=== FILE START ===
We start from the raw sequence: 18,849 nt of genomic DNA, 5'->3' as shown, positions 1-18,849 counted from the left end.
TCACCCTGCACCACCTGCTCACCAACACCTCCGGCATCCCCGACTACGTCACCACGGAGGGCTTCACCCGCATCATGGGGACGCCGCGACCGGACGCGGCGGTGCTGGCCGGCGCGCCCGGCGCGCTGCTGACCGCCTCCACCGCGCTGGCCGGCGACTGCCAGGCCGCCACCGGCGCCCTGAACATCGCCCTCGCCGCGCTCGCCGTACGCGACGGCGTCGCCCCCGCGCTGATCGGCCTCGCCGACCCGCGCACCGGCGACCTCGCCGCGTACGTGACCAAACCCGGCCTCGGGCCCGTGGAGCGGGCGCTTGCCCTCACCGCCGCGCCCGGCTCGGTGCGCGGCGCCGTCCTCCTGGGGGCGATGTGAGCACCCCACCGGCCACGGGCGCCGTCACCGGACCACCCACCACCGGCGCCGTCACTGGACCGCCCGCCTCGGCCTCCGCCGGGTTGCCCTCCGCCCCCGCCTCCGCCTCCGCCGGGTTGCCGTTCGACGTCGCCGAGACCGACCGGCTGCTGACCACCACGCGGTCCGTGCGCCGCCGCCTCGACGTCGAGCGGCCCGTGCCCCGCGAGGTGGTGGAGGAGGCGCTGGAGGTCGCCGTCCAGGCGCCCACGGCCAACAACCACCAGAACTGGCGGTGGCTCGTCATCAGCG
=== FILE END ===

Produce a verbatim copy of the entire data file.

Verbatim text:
We start from the raw sequence: 18,849 nt of genomic DNA, 5'->3' as shown, positions 1-18,849 counted from the left end.
TCACCCTGCACCACCTGCTCACCAACACCTCCGGCATCCCCGACTACGTCACCACGGAGGGCTTCACCCGCATCATGGGGACGCCGCGACCGGACGCGGCGGTGCTGGCCGGCGCGCCCGGCGCGCTGCTGACCGCCTCCACCGCGCTGGCCGGCGACTGCCAGGCCGCCACCGGCGCCCTGAACATCGCCCTCGCCGCGCTCGCCGTACGCGACGGCGTCGCCCCCGCGCTGATCGGCCTCGCCGACCCGCGCACCGGCGACCTCGCCGCGTACGTGACCAAACCCGGCCTCGGGCCCGTGGAGCGGGCGCTTGCCCTCACCGCCGCGCCCGGCTCGGTGCGCGGCGCCGTCCTCCTGGGGGCGATGTGAGCACCCCACCGGCCACGGGCGCCGTCACCGGACCACCCACCACCGGCGCCGTCACTGGACCGCCCGCCTCGGCCTCCGCCGGGTTGCCCTCCGCCCCCGCCTCCGCCTCCGCCGGGTTGCCGTTCGACGTCGCCGAGACCGACCGGCTGCTGACCACCACGCGGTCCGTGCGCCGCCGCCTCGACGTCGAGCGGCCCGTGCCCCGCGAGGTGGTGGAGGAGGCGCTGGAGGTCGCCGTCCAGGCGCCCACGGCCAACAACCACCAGAACTGGCGGTGGCTCGTCATCAGCG